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On why we like modernist chairs and houses, but classical clothes. - Page 7

post #91 of 96
Quote:
Originally Posted by Coburn View Post

+1. Indeed. 19th century English were infatuated with Classical Greek Civilization, Classical English tailoring recapitulates that neo classical aesthetic.

The clothing analog to modernist architecture would be the Mao Suit.


Mao suit is more Brutalist than modernist, maybe.

In regards to the OP, there seems to be a preference for tailored clothing with neo-classical design ideals. I wonder if there is such a thing as neo-classical furniture or furnishings.
Edited by AldenPyle - 1/30/13 at 8:54pm
post #92 of 96
Quote:
Originally Posted by Coburn View Post

+1. Indeed. 19th century English were infatuated with Classical Greek Civilization, Classical English tailoring recapitulates that neo classical aesthetic.

Well, infatuation is probably a bit too strong a word It was certainly fashionable in the early 19th century, however

As the 19th century progressed, there was something of a rejection of Neo-Classical/Palladian architecture and Neo-Gothic became more prevalent.

'The clothing analog to modernist architecture would be the Mao Suit.'

In more ways than one. smile.gif
post #93 of 96
Quote:
Originally Posted by AldenPyle View Post

Mao suit is more Brutalist than modernist, maybe.

In regards to the OP, there seems to be a preference for tailored clothing with neo-classical design ideals. I wonder if there is such a thing as neo-classical furniture or furnishings.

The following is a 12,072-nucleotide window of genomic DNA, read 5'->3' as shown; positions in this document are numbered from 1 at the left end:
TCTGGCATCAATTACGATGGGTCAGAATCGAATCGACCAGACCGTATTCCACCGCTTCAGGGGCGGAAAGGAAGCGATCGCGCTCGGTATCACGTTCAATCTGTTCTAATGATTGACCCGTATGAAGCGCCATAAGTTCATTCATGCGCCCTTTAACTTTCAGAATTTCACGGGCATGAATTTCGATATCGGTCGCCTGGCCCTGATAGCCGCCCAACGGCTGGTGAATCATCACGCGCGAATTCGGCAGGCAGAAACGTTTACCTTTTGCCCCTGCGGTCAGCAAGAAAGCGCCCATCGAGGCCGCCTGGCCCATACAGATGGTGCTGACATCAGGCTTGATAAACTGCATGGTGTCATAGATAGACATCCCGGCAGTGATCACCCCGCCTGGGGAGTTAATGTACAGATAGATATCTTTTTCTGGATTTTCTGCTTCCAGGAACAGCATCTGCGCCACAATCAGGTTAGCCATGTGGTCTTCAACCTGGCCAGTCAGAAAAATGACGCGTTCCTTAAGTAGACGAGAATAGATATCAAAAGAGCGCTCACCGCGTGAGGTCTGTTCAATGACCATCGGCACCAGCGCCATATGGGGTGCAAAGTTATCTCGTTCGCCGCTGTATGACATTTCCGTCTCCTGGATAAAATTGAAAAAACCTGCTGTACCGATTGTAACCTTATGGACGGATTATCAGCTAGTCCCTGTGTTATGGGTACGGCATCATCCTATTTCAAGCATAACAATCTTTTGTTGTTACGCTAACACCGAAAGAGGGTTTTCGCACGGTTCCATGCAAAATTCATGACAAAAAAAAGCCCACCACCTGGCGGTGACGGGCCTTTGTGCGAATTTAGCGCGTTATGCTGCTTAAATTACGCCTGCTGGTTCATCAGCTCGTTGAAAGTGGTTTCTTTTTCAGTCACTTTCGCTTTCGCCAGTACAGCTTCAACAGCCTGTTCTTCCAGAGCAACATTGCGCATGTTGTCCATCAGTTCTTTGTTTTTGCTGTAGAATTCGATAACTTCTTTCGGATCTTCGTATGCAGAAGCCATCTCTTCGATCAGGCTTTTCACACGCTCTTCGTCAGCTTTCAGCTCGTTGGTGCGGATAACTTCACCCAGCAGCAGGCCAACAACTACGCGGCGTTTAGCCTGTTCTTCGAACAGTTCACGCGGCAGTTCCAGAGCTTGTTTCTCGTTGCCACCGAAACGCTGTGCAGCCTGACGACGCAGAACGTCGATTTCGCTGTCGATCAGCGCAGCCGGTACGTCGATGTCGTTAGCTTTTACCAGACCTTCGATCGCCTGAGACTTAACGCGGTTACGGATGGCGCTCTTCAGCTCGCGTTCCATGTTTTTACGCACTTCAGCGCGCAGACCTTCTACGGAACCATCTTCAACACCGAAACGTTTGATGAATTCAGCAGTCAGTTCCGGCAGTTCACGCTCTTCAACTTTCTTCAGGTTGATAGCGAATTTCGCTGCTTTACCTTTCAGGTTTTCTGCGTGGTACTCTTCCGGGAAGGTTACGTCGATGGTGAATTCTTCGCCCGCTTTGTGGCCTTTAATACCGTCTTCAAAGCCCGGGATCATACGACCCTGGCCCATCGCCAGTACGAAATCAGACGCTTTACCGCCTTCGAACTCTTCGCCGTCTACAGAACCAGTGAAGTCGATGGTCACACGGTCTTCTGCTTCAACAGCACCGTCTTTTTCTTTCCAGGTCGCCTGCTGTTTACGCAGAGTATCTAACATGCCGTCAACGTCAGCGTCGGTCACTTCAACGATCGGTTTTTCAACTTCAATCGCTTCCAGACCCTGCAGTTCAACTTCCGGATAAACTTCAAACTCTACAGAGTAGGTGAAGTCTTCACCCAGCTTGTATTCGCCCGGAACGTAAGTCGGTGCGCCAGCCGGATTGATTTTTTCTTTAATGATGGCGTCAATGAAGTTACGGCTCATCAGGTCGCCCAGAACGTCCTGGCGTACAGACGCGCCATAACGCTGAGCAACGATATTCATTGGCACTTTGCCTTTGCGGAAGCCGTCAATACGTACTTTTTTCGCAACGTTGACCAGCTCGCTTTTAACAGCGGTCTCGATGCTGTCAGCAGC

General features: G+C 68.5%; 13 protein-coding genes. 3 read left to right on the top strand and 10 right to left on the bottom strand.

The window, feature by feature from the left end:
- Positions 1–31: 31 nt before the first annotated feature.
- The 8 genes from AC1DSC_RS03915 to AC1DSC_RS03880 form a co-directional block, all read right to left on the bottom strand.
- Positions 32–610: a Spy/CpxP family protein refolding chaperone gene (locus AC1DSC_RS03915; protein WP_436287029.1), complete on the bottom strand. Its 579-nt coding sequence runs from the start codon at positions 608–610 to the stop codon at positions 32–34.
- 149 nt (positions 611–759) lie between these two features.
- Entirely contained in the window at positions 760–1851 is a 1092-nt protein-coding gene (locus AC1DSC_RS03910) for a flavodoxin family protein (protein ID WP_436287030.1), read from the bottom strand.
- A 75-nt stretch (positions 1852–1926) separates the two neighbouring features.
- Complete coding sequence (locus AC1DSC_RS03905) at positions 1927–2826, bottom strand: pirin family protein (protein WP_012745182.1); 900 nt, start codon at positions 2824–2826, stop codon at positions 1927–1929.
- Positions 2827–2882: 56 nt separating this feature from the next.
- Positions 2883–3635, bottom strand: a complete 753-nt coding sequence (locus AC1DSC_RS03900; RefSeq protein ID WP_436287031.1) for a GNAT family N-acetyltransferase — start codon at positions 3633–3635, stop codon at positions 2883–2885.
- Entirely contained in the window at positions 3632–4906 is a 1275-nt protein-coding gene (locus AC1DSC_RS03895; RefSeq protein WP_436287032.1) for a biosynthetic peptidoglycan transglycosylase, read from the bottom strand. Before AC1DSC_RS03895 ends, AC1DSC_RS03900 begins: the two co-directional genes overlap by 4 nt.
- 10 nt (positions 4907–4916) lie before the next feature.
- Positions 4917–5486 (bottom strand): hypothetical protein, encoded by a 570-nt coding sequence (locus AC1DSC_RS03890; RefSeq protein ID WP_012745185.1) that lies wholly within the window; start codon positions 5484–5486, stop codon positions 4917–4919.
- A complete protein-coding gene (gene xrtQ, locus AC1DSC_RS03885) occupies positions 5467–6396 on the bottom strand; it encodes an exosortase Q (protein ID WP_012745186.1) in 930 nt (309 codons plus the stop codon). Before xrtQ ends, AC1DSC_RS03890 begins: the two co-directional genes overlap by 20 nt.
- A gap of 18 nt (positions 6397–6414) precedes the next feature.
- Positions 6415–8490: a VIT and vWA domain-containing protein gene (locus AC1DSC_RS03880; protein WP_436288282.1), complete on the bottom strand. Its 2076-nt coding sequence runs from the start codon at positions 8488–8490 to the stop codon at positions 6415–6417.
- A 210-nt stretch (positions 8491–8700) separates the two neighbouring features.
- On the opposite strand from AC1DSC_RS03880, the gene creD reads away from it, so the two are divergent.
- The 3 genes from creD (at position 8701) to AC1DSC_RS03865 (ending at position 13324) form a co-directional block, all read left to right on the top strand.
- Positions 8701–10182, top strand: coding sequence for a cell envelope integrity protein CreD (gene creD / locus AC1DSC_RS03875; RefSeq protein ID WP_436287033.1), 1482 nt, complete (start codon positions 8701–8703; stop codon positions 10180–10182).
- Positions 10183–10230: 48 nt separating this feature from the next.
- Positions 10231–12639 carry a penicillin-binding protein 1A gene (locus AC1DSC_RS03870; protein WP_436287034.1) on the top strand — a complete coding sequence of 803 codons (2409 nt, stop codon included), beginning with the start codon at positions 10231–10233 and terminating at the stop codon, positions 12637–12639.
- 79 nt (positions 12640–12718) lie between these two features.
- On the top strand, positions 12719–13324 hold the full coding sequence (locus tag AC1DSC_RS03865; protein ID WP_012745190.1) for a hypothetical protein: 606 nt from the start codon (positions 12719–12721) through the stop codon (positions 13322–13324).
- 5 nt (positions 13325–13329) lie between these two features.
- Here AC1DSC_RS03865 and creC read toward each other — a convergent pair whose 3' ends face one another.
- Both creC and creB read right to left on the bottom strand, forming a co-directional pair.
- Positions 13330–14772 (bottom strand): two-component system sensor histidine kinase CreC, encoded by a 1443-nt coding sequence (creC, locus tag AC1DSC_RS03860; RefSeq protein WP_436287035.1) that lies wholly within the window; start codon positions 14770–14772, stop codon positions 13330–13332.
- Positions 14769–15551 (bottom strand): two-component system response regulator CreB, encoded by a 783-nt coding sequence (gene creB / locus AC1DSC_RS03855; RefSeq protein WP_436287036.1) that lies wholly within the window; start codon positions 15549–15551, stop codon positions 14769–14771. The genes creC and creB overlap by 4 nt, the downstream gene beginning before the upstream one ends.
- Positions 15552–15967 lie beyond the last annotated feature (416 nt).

Of course there is. Empire, Federal, Greek Revival, Regency, are all particular periods of furnishings or interior designs that might be considered as 'neo classical'. Some more so than others.
post #94 of 96
Quote:
Originally Posted by Gdot View Post

Of course there is. Empire, Federal, Greek Revival, Regency, are all particular periods of furnishings or interior designs that might be considered as 'neo classical'. Some more so than others.
You're right. Those seem to cohere more with classical principles of dress.
post #95 of 96
On why we like modernist chairs and houses, but classical clothes....
To respect the old while searching for the new.
post #96 of 96
I don't agree with Mafoo's argument about cost-benefit at all. The vast majority of people, when they come round to building a house, especially a family home, choose to build it in a traditional style. People opt for the nostalgic idioms of pitched roof, wooden floors, bow/bay windows, fireplace, etc. Furthermore, often people will opt for modernist furniture inside a home that has a traditional facade. And as other people have mentioned, often people mix antique furniture and modernist furniture in one room -- something one would never do with clothing (without looking absurd).

Also, it is not true that in general people "like modernist chairs and houses, but classical clothes". It's something very specific to this crowd, i.e., people who really enjoy finely designed and crafted things. I think that's all it amounts too. Classical clothes look beautiful and involve craft and design that I can really get my kicks from. The same applies to some modernist furniture. The chronology and cost-benefit is basically irrelevant to me.
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